The poet amused him. The men called him Jehan, and as far as Florian could tell, it was his first name. The others went by surnames, but everyone called the poet Jehan.

He wrote nice poetry, Florian thought, draping himself over a chair to watch. Rather silly poetry about spring and love and dreams that couldn't come true, but far better than the nuisances who tried to write what Florian had done into ballads.

Jehan looked up at him at last, lifting his quill off the parchment. "Enjolras?"

"What are you writing?"

"A story-poem, about a girl who falls in love with an angel who was thrown out of heaven."

"Dear Lord." He smiled to himself, closing his eyes, and said softly, "I must do that some day. I'd fancy a pair of wings."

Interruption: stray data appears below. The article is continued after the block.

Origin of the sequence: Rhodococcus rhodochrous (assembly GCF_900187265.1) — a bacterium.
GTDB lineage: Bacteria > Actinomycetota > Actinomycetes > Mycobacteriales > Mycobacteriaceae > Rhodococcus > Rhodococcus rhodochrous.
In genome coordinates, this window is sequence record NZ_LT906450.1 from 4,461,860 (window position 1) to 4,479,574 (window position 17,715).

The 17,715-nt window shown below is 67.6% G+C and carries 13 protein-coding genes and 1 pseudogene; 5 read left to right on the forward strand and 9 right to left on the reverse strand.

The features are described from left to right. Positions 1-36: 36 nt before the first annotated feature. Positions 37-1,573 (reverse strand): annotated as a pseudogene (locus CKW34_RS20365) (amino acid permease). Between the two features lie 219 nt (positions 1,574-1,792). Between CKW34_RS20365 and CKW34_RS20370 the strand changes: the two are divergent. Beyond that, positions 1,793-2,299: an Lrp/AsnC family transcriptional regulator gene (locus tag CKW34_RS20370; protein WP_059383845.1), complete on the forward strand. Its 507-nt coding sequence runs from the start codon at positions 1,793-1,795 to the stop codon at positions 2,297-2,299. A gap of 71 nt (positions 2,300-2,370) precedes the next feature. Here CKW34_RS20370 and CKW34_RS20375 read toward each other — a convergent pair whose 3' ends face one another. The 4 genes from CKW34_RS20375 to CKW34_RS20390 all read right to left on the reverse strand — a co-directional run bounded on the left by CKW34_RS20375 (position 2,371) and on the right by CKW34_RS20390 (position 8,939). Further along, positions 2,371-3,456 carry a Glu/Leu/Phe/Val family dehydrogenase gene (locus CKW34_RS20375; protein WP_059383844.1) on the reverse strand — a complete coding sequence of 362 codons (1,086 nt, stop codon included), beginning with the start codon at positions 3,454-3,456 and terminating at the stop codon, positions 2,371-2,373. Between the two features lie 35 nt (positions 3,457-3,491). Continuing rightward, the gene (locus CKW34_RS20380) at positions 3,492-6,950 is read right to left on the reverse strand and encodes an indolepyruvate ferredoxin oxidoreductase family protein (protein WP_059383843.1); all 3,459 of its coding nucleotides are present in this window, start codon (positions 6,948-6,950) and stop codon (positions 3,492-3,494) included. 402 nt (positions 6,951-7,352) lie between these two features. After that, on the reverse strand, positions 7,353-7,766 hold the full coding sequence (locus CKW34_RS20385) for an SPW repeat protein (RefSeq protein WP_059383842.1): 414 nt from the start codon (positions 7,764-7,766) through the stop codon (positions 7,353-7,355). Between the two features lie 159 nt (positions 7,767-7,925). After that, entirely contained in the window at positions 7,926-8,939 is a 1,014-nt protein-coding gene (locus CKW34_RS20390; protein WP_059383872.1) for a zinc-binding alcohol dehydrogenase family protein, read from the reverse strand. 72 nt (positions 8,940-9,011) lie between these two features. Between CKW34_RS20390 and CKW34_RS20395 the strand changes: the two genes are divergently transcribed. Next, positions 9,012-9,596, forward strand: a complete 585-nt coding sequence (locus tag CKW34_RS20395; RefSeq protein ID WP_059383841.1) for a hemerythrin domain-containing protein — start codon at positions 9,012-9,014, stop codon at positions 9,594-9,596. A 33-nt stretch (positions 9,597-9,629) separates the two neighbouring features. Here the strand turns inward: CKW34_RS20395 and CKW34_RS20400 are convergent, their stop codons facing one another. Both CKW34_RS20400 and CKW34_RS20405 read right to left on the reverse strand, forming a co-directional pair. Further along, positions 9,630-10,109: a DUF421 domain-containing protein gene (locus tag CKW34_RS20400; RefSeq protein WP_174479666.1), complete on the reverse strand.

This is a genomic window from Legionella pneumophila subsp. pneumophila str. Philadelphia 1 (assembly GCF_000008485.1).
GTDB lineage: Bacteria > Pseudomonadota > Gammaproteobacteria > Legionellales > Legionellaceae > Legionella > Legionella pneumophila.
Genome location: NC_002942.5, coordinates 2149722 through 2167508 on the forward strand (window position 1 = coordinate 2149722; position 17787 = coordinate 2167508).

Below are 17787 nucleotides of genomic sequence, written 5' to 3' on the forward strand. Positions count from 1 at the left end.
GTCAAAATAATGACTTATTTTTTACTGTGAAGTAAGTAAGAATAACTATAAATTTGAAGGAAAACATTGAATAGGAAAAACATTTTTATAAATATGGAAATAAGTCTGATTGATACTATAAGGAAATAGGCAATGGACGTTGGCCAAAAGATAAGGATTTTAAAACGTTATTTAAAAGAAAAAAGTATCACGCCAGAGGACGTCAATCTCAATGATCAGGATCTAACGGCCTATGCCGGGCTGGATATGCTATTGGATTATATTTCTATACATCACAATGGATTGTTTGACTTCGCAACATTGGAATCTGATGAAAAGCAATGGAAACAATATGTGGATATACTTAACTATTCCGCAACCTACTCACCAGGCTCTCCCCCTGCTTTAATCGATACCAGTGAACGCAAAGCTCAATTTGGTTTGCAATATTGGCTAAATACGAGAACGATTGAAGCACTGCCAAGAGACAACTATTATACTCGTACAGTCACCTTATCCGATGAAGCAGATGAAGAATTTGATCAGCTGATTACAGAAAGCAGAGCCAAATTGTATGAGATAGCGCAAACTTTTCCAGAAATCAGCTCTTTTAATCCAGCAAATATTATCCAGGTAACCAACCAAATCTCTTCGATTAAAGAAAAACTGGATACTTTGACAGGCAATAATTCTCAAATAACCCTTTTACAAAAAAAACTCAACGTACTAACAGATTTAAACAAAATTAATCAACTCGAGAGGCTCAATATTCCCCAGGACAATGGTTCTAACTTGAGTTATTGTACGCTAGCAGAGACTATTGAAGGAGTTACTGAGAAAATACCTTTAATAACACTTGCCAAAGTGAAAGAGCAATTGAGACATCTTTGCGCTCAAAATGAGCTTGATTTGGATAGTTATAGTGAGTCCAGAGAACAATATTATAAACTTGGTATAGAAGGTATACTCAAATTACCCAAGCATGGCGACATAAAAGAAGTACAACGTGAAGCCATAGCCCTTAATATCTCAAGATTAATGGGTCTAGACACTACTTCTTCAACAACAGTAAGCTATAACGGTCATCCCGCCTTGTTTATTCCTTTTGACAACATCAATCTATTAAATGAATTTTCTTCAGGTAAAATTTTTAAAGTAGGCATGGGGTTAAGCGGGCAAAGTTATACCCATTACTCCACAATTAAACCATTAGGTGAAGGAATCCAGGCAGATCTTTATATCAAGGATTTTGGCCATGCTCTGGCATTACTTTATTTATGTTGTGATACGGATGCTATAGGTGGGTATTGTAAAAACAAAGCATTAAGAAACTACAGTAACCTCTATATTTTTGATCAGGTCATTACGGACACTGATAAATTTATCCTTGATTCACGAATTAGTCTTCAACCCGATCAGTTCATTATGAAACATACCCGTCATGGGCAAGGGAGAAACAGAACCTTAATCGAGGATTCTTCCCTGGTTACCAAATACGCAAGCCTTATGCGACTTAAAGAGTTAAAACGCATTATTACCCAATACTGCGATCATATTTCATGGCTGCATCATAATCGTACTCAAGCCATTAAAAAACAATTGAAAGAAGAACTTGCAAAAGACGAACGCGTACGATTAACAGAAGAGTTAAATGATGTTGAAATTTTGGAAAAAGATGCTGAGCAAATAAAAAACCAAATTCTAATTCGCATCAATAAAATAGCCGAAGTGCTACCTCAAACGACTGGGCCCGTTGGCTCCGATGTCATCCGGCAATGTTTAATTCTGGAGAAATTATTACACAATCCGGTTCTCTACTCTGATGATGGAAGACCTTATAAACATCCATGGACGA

"Enjolras?" Jehan asked again.

"It's nothing. But you must let me see your poem when you're finished."

"Of course."

Florian took his legends from the air and the land. He used the things he saw and heard, and he had never yet turned down a chance to play with something new and perhaps turn it into a masterpiece.

He was awaiting the poet's work with pleasure.

Chapter Three.
Back to Chapter One.